Jim Zub (W), Jon Malin (A), Matt Yackey (CA)
Cover by Jon Malin and Matt Yackey
Published by Marvel Comics
Thunderbolts vs. the Squadron Supreme
In the continuing line of the Thunderbolts vs. other super hero teams (which I gotta say, I’m a huge fan of that) we have our favorite rogues fighting the Squadron Supreme. That’s kinda scary from the outset, since I just wrote a review explaining how Hyperion is one of the biggest and baddest heroes in comic books.
Also, we finally have an Abner Jenkins-themed issue, which has been my one main critique of the series since it started. Glad to see someone finally started listening to me Mr. Zub, since I am obviously, totally, and completely responsible for that for real.
This issue picks up with Mach X contemplating his current position being a fugitive from the government and running around with the outlaw Thunderbolts once again. The team is called to the mission room to hear a report from Fixer. They are being called fugitives by the government for their recent actions.
Meanwhile, the Squadron Supreme are investigating the site where the Thunderbolts battled the Inhumans, and Doctor Spectrum manages to pick up a trail that leads to their base.
The Squadron Supreme shows up at the Thunderbolts’ base, and you can guess what happens next.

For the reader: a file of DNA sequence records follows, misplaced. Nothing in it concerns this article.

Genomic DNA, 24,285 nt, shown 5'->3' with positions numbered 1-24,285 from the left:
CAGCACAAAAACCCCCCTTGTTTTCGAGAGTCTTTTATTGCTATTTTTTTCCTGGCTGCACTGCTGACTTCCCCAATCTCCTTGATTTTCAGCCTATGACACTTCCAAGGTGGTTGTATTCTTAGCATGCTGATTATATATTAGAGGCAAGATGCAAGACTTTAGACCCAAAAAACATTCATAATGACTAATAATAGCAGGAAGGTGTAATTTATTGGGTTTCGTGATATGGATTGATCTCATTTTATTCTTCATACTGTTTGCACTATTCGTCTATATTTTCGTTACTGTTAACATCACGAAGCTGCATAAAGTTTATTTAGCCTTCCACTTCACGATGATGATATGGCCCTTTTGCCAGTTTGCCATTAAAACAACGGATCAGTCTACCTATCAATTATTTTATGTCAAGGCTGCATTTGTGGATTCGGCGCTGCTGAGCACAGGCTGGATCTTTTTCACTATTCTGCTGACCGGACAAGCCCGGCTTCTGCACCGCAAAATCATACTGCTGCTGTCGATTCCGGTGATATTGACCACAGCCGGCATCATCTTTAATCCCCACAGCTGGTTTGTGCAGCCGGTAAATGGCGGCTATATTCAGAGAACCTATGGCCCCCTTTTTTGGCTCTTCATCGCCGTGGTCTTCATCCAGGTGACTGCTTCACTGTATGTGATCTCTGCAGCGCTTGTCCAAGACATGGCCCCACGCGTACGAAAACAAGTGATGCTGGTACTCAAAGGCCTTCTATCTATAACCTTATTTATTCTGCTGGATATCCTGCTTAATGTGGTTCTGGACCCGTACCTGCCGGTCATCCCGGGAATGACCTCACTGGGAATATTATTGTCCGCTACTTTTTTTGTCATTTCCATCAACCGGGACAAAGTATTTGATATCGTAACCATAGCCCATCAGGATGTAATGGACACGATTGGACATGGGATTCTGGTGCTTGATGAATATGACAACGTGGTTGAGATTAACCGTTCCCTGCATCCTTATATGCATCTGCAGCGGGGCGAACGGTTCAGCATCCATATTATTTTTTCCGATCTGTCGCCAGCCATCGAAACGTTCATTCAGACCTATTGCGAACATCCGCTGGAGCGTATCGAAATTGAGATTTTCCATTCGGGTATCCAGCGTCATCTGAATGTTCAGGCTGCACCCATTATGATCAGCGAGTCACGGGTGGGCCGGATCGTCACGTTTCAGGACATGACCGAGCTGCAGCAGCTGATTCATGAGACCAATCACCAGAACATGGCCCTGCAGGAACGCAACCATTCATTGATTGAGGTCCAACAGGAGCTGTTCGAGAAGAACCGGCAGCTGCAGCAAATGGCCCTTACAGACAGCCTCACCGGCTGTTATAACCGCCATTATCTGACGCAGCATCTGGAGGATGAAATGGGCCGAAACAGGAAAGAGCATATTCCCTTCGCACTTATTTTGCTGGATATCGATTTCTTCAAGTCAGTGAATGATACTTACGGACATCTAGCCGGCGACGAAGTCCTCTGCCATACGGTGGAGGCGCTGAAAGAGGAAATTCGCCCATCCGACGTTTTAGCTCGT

When I say this may be the least good issue in the series so far, please understand that this still makes Thunderbolts #4 better than most other comics. It was still an a great read, and I felt like a little kid again reading the battle between the Thunderbolts and the Squadron.
I liked the introspection on Abe, and it was nice to finally get his take on the events that have transpired for this new team of Thunderbolts. It also plays up his natural anxiety, a trait that has been with him since the Thunderbolts of old.
As a massive Thunderbolts fanatic, I also have to say it’s nice to see that this creative team has clearly done their homework. They are referencing old Thunderbolts stories, like their previous conflicts with a different Hyperion, left and right.
The art looks starker in this issue. There are a few scenes that feel really empty with not much detail or background objects. There’s also one frame of a couple of dumpy S.H.I.E.L.D agents getting clocked by Blur, and the face one of them makes is just—really weird. Characters in the distant look a bit undetailed, and some of the blood effects look off. Malin’s work is still good in most spots. There are just a few moments that don’t look as good as previous Thunderbolts issues.
The fight itself is awesome, with Malin focusing on the pivotal moments of the fight and not just random instances like some comics do. It’s a good, old-fashioned back and forth fight, and each side gets some good shots in. I won’t say who wins or how it ends though. Where’d be the fun in spoiling that?
I also like that this comic uses some of the old editorial tropes. The first page explains that this issue takes place before Squadron Supreme #8, and, when the Thunderbolts are commenting on meeting Hyperion again, there are footnotes about previous Thunderbolts adventures involving Hyperion.
This comic is just as good now as it was three months ago. It is still one of my most highly recommended books, and I still think everyone should read it. Pick it up next time you’re at a comic book store. You won’t be disappointed.
Final Score: 8/10